« Reply #9 on: March 18, 2008, 01:17:36 PM »
McCain, Clinton, Obama. God bless us all.  0:)

Offline XB-70 Valkyrie

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Re: The unimportant news thread
« Reply #10 on: March 18, 2008, 09:29:33 PM »
I think anything that happens in Canada qualifies.

Here, knock youself out: http://www.cbc.ca/bc/
If you really dislike Bach you keep quiet about it! - Andras Schiff

Offline BachQ

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Re: The unimportant news thread
« Reply #11 on: March 21, 2008, 02:55:06 AM »


Starbucks ordered to pay $100M in tips

SAN DIEGO (AP) -- A Superior Court judge on Thursday ordered Starbucks to pay its California baristas more than $100 million in back tips and interest that the coffee chain paid to shift supervisors.  San Diego Superior Court Judge Patricia Cowett also issued an injunction that prevents Starbucks' shift supervisors from sharing in future tips, saying state law prohibits managers and supervisors from sharing in employee gratuities.

Starbucks spokeswoman Valerie O'Neil said the company planned an immediate appeal of the ruling, calling it "fundamentally unfair and beyond all common sense and reason."  The lawsuit was filed in October 2004 by Jou Chou, a former Starbucks barista in La Jolla, who complained shift supervisors were sharing in employee tips.  The lawsuit gained ground in 2006 when it was granted class-action status, allowing the suit to go forward for as many as 100,000 former and current baristas in the coffee chain's California stores.  It was not immediately clear how many current and former employees are affected by the ruling.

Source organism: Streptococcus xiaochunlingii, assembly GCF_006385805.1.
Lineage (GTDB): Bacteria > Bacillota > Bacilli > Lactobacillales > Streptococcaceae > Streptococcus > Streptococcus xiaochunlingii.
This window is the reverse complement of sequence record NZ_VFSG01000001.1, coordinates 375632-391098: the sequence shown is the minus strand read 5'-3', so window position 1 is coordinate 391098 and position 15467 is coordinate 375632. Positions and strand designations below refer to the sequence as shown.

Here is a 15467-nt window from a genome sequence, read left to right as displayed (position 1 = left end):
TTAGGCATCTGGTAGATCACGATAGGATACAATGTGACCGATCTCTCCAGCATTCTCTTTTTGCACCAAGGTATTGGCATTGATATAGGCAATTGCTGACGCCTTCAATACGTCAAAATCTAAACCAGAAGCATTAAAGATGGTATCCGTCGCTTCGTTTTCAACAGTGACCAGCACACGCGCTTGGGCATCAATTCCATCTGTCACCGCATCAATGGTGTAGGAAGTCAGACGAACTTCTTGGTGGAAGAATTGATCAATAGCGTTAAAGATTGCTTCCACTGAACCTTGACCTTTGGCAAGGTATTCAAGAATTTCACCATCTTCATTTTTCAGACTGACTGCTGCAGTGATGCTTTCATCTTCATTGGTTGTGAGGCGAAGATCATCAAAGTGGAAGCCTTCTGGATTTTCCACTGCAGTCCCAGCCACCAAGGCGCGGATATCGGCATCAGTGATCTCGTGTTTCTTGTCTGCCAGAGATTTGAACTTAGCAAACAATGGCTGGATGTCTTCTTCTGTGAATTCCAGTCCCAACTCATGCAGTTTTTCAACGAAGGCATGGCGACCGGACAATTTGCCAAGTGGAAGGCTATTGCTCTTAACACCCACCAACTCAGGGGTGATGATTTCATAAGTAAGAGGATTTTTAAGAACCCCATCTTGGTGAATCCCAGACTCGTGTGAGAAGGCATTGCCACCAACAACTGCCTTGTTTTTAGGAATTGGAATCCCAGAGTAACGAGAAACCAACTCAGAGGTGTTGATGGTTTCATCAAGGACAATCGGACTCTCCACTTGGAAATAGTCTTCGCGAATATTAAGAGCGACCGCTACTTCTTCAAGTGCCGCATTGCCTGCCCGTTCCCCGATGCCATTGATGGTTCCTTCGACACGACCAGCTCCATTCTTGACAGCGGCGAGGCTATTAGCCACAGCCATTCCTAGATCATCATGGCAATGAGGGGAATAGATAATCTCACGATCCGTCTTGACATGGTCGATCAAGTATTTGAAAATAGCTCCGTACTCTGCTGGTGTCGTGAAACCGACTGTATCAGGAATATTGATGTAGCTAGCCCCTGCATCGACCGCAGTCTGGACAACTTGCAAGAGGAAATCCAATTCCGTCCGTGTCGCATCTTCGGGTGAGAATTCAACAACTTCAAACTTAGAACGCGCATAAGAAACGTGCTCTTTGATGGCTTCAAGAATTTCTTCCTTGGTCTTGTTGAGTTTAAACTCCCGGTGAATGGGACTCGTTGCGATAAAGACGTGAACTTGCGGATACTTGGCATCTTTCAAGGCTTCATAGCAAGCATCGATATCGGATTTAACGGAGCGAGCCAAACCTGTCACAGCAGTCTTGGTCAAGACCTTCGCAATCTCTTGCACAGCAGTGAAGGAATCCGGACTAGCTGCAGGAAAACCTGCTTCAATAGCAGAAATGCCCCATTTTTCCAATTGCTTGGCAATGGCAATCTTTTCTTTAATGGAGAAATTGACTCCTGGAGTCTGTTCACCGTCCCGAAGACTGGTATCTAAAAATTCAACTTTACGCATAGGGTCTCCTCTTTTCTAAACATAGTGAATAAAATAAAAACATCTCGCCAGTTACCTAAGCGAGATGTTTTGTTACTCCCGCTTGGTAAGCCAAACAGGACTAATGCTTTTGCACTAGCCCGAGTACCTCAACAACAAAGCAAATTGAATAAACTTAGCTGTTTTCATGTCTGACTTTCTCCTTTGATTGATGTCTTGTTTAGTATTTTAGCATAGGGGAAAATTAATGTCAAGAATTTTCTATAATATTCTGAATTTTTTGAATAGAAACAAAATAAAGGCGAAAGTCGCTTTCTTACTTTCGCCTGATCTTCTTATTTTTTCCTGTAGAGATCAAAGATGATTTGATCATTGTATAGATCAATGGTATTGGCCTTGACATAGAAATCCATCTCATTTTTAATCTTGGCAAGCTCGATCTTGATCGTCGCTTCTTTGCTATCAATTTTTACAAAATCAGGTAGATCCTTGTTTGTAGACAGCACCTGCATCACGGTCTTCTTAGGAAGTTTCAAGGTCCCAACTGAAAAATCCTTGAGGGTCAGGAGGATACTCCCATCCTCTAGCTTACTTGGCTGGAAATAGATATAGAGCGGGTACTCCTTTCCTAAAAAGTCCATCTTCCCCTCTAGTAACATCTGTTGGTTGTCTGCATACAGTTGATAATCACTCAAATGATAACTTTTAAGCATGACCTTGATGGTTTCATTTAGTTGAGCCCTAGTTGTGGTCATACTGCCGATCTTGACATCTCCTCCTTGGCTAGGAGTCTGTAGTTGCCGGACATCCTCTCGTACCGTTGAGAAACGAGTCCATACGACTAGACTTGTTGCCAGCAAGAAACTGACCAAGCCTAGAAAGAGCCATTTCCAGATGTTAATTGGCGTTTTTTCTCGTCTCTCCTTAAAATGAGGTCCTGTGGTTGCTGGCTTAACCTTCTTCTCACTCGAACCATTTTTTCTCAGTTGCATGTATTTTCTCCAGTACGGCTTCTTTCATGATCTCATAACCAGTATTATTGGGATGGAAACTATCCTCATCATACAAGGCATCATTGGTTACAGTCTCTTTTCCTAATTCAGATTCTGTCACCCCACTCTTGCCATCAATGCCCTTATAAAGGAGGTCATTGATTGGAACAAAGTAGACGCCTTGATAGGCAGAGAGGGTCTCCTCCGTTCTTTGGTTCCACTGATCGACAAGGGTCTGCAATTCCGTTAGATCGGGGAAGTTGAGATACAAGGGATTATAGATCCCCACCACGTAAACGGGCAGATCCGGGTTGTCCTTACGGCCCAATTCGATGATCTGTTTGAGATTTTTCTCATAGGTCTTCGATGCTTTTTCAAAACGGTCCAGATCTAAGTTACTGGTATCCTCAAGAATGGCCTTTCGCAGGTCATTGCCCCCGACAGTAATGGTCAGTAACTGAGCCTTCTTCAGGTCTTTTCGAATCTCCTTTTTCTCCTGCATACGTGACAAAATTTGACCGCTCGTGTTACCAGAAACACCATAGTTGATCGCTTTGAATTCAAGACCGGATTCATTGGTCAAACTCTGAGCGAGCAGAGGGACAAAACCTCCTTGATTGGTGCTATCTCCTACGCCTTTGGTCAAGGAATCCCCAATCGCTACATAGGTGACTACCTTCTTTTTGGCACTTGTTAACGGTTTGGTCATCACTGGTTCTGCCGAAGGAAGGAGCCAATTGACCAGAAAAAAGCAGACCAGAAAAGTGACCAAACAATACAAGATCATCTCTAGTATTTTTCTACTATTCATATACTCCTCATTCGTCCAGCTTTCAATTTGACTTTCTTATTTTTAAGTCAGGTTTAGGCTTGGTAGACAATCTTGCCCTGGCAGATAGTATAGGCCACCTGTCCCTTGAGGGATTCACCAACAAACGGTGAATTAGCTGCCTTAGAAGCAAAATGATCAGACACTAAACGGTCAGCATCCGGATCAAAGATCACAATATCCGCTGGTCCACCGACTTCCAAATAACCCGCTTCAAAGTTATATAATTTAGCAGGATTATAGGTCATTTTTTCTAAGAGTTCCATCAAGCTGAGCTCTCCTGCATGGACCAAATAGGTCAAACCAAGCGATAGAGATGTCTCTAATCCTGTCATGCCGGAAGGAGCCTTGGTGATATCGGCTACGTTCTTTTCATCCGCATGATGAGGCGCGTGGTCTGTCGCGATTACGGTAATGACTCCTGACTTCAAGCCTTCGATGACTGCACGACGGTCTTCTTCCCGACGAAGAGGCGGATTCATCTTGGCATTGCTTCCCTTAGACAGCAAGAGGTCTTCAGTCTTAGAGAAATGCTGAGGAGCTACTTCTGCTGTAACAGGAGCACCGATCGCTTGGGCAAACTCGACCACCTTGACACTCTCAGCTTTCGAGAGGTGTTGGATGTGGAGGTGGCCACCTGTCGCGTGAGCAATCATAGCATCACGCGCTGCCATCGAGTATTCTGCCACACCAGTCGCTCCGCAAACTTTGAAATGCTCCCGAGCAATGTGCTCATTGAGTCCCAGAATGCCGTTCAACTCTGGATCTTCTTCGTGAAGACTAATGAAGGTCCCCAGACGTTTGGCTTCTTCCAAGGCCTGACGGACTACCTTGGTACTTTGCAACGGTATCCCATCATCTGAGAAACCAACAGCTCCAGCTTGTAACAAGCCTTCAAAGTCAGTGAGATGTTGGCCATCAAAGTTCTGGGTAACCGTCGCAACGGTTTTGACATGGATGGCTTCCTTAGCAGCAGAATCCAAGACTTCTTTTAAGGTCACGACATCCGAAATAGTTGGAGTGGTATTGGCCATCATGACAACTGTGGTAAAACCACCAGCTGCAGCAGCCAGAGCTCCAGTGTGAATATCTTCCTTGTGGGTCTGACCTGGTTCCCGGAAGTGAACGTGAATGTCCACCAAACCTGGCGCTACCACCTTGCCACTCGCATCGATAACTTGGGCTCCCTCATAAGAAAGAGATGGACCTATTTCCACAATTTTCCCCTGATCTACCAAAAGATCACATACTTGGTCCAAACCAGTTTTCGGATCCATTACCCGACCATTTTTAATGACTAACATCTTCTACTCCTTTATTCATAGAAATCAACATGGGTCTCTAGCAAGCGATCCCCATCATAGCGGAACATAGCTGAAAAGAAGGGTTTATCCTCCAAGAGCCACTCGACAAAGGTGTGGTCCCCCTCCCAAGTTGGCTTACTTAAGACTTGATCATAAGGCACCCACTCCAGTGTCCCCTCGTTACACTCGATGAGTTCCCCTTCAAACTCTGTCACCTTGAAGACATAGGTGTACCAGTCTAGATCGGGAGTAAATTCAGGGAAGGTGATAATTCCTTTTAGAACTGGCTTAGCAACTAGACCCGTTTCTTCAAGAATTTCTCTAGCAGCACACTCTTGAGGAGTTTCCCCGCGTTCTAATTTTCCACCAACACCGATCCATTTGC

"I feel vindicated," Chou said in a written statement released by attorneys. "Tips really help those receiving the lowest wages. I think Starbucks should pay shift supervisors higher wages instead of taking money from the tip pool."  California is Starbucks' largest U.S. market, with 2,460 stores as of January 8, the latest count available. The Seattle-based company has more than 11,000 stores nationwide.  Starbucks employs more than 135,000 baristas in the U.S. The company did not immediately respond to a request for a head count in California.